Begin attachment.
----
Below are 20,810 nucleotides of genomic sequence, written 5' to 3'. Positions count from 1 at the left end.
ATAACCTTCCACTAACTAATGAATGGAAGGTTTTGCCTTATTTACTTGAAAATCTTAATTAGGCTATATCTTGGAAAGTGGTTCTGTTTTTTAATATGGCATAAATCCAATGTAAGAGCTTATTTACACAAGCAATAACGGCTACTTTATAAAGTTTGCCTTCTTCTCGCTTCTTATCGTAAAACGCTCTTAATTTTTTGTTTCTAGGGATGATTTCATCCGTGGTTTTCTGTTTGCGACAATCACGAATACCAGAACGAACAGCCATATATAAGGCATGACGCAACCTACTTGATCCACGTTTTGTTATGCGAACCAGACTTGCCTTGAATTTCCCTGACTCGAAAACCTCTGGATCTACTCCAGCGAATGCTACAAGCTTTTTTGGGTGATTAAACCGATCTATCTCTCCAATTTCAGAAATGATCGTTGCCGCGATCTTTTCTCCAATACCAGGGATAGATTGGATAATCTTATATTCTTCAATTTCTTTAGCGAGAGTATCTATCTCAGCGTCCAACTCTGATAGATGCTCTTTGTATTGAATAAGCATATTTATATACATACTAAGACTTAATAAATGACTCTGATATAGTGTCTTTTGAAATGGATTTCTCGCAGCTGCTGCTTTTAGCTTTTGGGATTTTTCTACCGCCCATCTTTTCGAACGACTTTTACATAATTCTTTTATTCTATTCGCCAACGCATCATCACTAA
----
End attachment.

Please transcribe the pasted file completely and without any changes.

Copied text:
Below are 20,810 nucleotides of genomic sequence, written 5' to 3'. Positions count from 1 at the left end.
ATAACCTTCCACTAACTAATGAATGGAAGGTTTTGCCTTATTTACTTGAAAATCTTAATTAGGCTATATCTTGGAAAGTGGTTCTGTTTTTTAATATGGCATAAATCCAATGTAAGAGCTTATTTACACAAGCAATAACGGCTACTTTATAAAGTTTGCCTTCTTCTCGCTTCTTATCGTAAAACGCTCTTAATTTTTTGTTTCTAGGGATGATTTCATCCGTGGTTTTCTGTTTGCGACAATCACGAATACCAGAACGAACAGCCATATATAAGGCATGACGCAACCTACTTGATCCACGTTTTGTTATGCGAACCAGACTTGCCTTGAATTTCCCTGACTCGAAAACCTCTGGATCTACTCCAGCGAATGCTACAAGCTTTTTTGGGTGATTAAACCGATCTATCTCTCCAATTTCAGAAATGATCGTTGCCGCGATCTTTTCTCCAATACCAGGGATAGATTGGATAATCTTATATTCTTCAATTTCTTTAGCGAGAGTATCTATCTCAGCGTCCAACTCTGATAGATGCTCTTTGTATTGAATAAGCATATTTATATACATACTAAGACTTAATAAATGACTCTGATATAGTGTCTTTTGAAATGGATTTCTCGCAGCTGCTGCTTTTAGCTTTTGGGATTTTTCTACCGCCCATCTTTTCGAACGACTTTTACATAATTCTTTTATTCTATTCGCCAACGCATCATCACTAA